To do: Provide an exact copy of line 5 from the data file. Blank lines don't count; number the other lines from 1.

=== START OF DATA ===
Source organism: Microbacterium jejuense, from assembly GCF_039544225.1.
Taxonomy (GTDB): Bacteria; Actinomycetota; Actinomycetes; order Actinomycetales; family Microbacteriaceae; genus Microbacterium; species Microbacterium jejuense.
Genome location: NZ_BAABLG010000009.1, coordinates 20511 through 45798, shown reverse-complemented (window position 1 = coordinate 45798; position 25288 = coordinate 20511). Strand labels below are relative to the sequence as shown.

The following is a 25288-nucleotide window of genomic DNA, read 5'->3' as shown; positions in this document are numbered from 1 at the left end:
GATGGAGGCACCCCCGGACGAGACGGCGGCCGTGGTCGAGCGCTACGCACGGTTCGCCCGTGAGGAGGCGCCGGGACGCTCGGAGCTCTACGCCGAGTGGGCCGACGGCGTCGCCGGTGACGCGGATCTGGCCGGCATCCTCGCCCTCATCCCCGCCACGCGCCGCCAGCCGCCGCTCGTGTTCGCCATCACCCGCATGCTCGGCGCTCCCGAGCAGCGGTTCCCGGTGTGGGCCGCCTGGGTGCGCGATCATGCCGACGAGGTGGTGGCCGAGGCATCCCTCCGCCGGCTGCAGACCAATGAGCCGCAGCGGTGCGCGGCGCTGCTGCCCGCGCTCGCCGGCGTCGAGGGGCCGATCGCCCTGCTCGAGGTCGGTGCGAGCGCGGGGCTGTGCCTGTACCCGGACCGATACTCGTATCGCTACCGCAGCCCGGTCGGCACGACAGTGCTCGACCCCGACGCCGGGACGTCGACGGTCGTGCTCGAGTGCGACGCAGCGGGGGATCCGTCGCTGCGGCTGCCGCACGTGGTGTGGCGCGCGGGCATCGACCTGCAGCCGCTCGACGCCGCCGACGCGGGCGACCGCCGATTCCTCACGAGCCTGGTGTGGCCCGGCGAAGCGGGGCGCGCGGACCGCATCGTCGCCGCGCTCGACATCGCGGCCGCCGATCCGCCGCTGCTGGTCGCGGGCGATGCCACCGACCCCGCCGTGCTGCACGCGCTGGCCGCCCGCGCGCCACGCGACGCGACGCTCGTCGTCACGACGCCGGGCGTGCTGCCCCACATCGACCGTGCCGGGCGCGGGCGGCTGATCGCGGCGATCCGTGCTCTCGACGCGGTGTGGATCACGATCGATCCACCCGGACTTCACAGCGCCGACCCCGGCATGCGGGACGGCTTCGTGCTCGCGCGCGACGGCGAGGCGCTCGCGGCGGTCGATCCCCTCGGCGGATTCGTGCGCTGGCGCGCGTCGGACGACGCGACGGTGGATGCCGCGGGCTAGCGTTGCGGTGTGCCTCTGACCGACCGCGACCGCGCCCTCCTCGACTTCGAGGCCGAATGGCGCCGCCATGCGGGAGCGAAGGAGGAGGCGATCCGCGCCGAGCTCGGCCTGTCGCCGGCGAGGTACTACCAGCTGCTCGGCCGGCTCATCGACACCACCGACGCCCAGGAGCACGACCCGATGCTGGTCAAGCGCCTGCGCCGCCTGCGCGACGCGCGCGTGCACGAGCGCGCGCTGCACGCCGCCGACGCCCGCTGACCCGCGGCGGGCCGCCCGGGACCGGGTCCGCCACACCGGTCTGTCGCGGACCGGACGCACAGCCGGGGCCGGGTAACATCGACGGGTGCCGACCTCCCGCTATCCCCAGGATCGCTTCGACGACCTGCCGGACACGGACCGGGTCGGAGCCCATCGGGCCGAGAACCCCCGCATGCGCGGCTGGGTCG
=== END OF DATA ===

GATGGAGGCACCCCCGGACGAGACGGCGGCCGTGGTCGAGCGCTACGCACGGTTCGCCCGTGAGGAGGCGCCGGGACGCTCGGAGCTCTACGCCGAGTGGGCCGACGGCGTCGCCGGTGACGCGGATCTGGCCGGCATCCTCGCCCTCATCCCCGCCACGCGCCGCCAGCCGCCGCTCGTGTTCGCCATCACCCGCATGCTCGGCGCTCCCGAGCAGCGGTTCCCGGTGTGGGCCGCCTGGGTGCGCGATCATGCCGACGAGGTGGTGGCCGAGGCATCCCTCCGCCGGCTGCAGACCAATGAGCCGCAGCGGTGCGCGGCGCTGCTGCCCGCGCTCGCCGGCGTCGAGGGGCCGATCGCCCTGCTCGAGGTCGGTGCGAGCGCGGGGCTGTGCCTGTACCCGGACCGATACTCGTATCGCTACCGCAGCCCGGTCGGCACGACAGTGCTCGACCCCGACGCCGGGACGTCGACGGTCGTGCTCGAGTGCGACGCAGCGGGGGATCCGTCGCTGCGGCTGCCGCACGTGGTGTGGCGCGCGGGCATCGACCTGCAGCCGCTCGACGCCGCCGACGCGGGCGACCGCCGATTCCTCACGAGCCTGGTGTGGCCCGGCGAAGCGGGGCGCGCGGACCGCATCGTCGCCGCGCTCGACATCGCGGCCGCCGATCCGCCGCTGCTGGTCGCGGGCGATGCCACCGACCCCGCCGTGCTGCACGCGCTGGCCGCCCGCGCGCCACGCGACGCGACGCTCGTCGTCACGACGCCGGGCGTGCTGCCCCACATCGACCGTGCCGGGCGCGGGCGGCTGATCGCGGCGATCCGTGCTCTCGACGCGGTGTGGATCACGATCGATCCACCCGGACTTCACAGCGCCGACCCCGGCATGCGGGACGGCTTCGTGCTCGCGCGCGACGGCGAGGCGCTCGCGGCGGTCGATCCCCTCGGCGGATTCGTGCGCTGGCGCGCGTCGGACGACGCGACGGTGGATGCCGCGGGCTAGCGTTGCGGTGTGCCTCTGACCGACCGCGACCGCGCCCTCCTCGACTTCGAGGCCGAATGGCGCCGCCATGCGGGAGCGAAGGAGGAGGCGATCCGCGCCGAGCTCGGCCTGTCGCCGGCGAGGTACTACCAGCTGCTCGGCCGGCTCATCGACACCACCGACGCCCAGGAGCACGACCCGATGCTGGTCAAGCGCCTGCGCCGCCTGCGCGACGCGCGCGTGCACGAGCGCGCGCTGCACGCCGCCGACGCCCGCTGACCCGCGGCGGGCCGCCCGGGACCGGGTCCGCCACACCGGTCTGTCGCGGACCGGACGCACAGCCGGGGCCGGGTAACATCGACGGGTGCCGACCTCCCGCTATCCCCAGGATCGCTTCGACGACCTGCCGGACACGGACCGGGTCGGAGCCCATCGGGCCGAGAACCCCCGCATGCGCGGCTGGGTCG